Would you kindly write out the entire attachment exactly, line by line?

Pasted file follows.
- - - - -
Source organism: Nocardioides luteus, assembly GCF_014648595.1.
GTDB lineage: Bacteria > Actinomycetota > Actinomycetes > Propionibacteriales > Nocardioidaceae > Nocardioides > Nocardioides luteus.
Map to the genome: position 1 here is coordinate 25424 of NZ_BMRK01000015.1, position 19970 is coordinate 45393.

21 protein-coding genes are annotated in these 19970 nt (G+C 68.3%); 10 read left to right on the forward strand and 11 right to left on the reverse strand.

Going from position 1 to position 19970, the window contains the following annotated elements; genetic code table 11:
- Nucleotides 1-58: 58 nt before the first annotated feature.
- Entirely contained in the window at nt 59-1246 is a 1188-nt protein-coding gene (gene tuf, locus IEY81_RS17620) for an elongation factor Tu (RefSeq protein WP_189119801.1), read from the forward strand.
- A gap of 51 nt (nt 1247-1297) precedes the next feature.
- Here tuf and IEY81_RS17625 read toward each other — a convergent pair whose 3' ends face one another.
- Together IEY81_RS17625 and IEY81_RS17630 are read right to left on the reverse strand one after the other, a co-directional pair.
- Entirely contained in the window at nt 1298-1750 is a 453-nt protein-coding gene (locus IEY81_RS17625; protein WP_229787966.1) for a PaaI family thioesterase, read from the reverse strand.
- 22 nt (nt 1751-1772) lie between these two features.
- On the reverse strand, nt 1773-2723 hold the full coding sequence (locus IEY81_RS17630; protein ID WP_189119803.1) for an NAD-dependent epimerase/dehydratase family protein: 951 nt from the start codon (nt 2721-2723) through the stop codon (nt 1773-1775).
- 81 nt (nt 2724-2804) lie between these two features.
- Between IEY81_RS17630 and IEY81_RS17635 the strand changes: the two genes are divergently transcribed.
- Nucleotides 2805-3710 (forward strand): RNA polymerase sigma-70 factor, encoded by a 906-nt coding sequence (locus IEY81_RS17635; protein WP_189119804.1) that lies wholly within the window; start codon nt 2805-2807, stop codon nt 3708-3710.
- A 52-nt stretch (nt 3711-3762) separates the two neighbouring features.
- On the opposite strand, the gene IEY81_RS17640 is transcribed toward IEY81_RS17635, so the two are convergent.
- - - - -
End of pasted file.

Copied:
Source organism: Nocardioides luteus, assembly GCF_014648595.1.
GTDB lineage: Bacteria > Actinomycetota > Actinomycetes > Propionibacteriales > Nocardioidaceae > Nocardioides > Nocardioides luteus.
Map to the genome: position 1 here is coordinate 25424 of NZ_BMRK01000015.1, position 19970 is coordinate 45393.

21 protein-coding genes are annotated in these 19970 nt (G+C 68.3%); 10 read left to right on the forward strand and 11 right to left on the reverse strand.

Going from position 1 to position 19970, the window contains the following annotated elements; genetic code table 11:
- Nucleotides 1-58: 58 nt before the first annotated feature.
- Entirely contained in the window at nt 59-1246 is a 1188-nt protein-coding gene (gene tuf, locus IEY81_RS17620) for an elongation factor Tu (RefSeq protein WP_189119801.1), read from the forward strand.
- A gap of 51 nt (nt 1247-1297) precedes the next feature.
- Here tuf and IEY81_RS17625 read toward each other — a convergent pair whose 3' ends face one another.
- Together IEY81_RS17625 and IEY81_RS17630 are read right to left on the reverse strand one after the other, a co-directional pair.
- Entirely contained in the window at nt 1298-1750 is a 453-nt protein-coding gene (locus IEY81_RS17625; protein WP_229787966.1) for a PaaI family thioesterase, read from the reverse strand.
- 22 nt (nt 1751-1772) lie between these two features.
- On the reverse strand, nt 1773-2723 hold the full coding sequence (locus IEY81_RS17630; protein ID WP_189119803.1) for an NAD-dependent epimerase/dehydratase family protein: 951 nt from the start codon (nt 2721-2723) through the stop codon (nt 1773-1775).
- 81 nt (nt 2724-2804) lie between these two features.
- Between IEY81_RS17630 and IEY81_RS17635 the strand changes: the two genes are divergently transcribed.
- Nucleotides 2805-3710 (forward strand): RNA polymerase sigma-70 factor, encoded by a 906-nt coding sequence (locus IEY81_RS17635; protein WP_189119804.1) that lies wholly within the window; start codon nt 2805-2807, stop codon nt 3708-3710.
- A 52-nt stretch (nt 3711-3762) separates the two neighbouring features.
- On the opposite strand, the gene IEY81_RS17640 is transcribed toward IEY81_RS17635, so the two are convergent.